Formats available: ebook, hardcover
Genre: YA historical fiction
Series: His Fair Assassin, #2
Length: 405 pages
Publisher: Houghton Mifflin Books for Children
Date Released: April 2, 2013
Purchasing Info: Author’s Website, Publisher’s Website, Goodreads, Amazon, Barnes & Noble, Kobo, Book Depository
Sybella’s duty as Death’s assassin in 15th-century France forces her return home to the personal hell that she had finally escaped. Love and romance, history and magic, vengeance and salvation converge in this thrilling sequel to Grave Mercy.
Sybella arrives at the convent’s doorstep half mad with grief and despair. Those that serve Death are only too happy to offer her refuge—but at a price. The convent views Sybella, naturally skilled in the arts of both death and seduction, as one of their most dangerous weapons. But those assassin’s skills are little comfort when the convent returns her to a life that nearly drove her mad. And while Sybella is a weapon of justice wrought by the god of Death himself, He must give her a reason to live. When she discovers an unexpected ally imprisoned in the dungeons, will a daughter of Death find something other than vengeance to live for?
“Teenage ninja assassin nuns!” It’s still a concept that screams epic fantasy, isn’t it?
While Robin LaFevers’ series His Fair Assassin may read like Crouching Tiger, Hidden Dragon set in medieval Brittany, there’s still no magic. It’s still historical fiction. Unless you count the heroine’s dreams of visitations from her god-saint, Mortain, as magic.
On the other hand, contemporaneous stories from the same period abound with people who thought they had spoken with either God or one of his saints. Why not a nun from the convent of death?
Death is a saint, Mortain, in this only very slightly alternate Middle Ages. The series opens with the truly awesome Grave Mercy (reviewed here) and like many readers, I have been eagerly awaiting the second installment.
Grave Mercy made the political machinations of late 15th century France and Brittany personal by making the reader see them through the eyes of the Mortain-trained assassin Ismae. She provided a compelling perspective on events that happened historically.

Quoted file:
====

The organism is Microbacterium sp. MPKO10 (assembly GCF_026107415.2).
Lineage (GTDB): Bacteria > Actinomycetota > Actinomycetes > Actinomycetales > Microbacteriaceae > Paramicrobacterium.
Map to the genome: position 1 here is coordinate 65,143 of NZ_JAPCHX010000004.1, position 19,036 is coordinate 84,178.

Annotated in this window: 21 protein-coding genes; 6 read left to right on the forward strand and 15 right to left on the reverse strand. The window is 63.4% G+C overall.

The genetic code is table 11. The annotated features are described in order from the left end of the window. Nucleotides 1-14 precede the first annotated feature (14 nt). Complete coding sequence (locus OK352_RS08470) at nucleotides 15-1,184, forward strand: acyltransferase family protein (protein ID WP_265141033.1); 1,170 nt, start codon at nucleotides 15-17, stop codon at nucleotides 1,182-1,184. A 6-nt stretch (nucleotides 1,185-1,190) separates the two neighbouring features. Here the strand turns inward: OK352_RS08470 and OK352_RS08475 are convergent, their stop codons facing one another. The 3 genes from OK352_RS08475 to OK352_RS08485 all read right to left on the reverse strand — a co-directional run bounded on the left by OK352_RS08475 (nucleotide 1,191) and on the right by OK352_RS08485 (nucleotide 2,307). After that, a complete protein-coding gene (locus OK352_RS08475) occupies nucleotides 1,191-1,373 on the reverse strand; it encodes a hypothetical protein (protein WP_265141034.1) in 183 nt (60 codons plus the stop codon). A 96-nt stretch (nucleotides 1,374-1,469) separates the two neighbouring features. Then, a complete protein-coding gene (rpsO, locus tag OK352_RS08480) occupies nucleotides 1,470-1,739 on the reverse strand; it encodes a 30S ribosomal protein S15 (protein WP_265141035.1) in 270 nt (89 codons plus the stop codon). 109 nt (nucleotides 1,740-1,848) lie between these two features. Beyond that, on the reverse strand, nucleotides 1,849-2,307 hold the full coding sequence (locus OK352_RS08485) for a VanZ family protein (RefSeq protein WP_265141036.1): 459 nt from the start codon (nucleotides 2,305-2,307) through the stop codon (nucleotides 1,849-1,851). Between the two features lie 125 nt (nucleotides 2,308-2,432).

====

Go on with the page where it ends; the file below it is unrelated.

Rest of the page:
Dark Triumph illuminates what happened next, but the events that unfold are from a blank spot in the history. Anne of Brittany, the important personage, had fled the scene. History does not record much of what happened to the places and people she left behind.
Into this gap walks another of Mortain’s disciples. All of the assassins are women who would otherwise not have much agency in the medieval world, and it’s part of what makes them so fascinating to watch.
Sybella is the daughter of Anne’s greatest enemy, Alain d’Albret. In Dark Triumph, Sybella’s father is the person who has betrayed Anne, and is the person from whom she flees. He is also a precursor of Bluebeard, a man who has murdered all of his previous wives. (The man makes Henry VIII look positively benevolent!) One of the fascinations of this series is where the real history overlaps (and doesn’t) the fictional.
The abbess of Mortain’s convent has sent Sybella back to her father to spy out his secrets. She’s done this knowing that Sybella’s father abused her before, and will do so again the moment she returns. Sybella goes with the promise that she will get to assassinate her father when the time is right.
The abbess has lied to her. It is not the first time.
Instead, Sybella receives word that she is to free a prisoner in her father’s dungeon. This prisoner, the Beast of Warnoch, will rally troops for Anne of Brittany, if she can save him.
Of course, if she does manage to save him, her position as a spy will be revealed. Sybella decides that she will kill her father or die trying. She would rather be dead than let herself be tortured again.
Instead, the Beast kidnaps her. He ruins her plans. He saves her. And he keeps doing it, over and over again. Even after he discovers that she is the one responsible for his sister’s death.
Escape Rating B+: The freshness of the entire concept was so amazing in Grave Mercy that I was absolutely blown away. Dark Triumph still tells a good story, but it is an incredibly dark one.
One of the weaknesses of the first-person perspective is that the reader only knows what the heroine either tells another character, or chooses to reveal in self-talk. Sybella, the heroine of Dark Triumph, has learned the trick of making sure that her face and even her thoughts reveal nothing of her inner turmoil. It’s the only way she has been able to survive her horrific childhood.
But it makes her secret-keeping very murky, because she keeps a lot of things secret from herself–most of what she has endured is too painful to think about. Her past is shrouded in mists and pain. We know that it was awful, but we lose some of the ability to empathize, and we also miss some details in the backstory.
Sybella’s story is so full of drama, and the potential for tragedy, or triumph, that it is impossible to stop turning pages.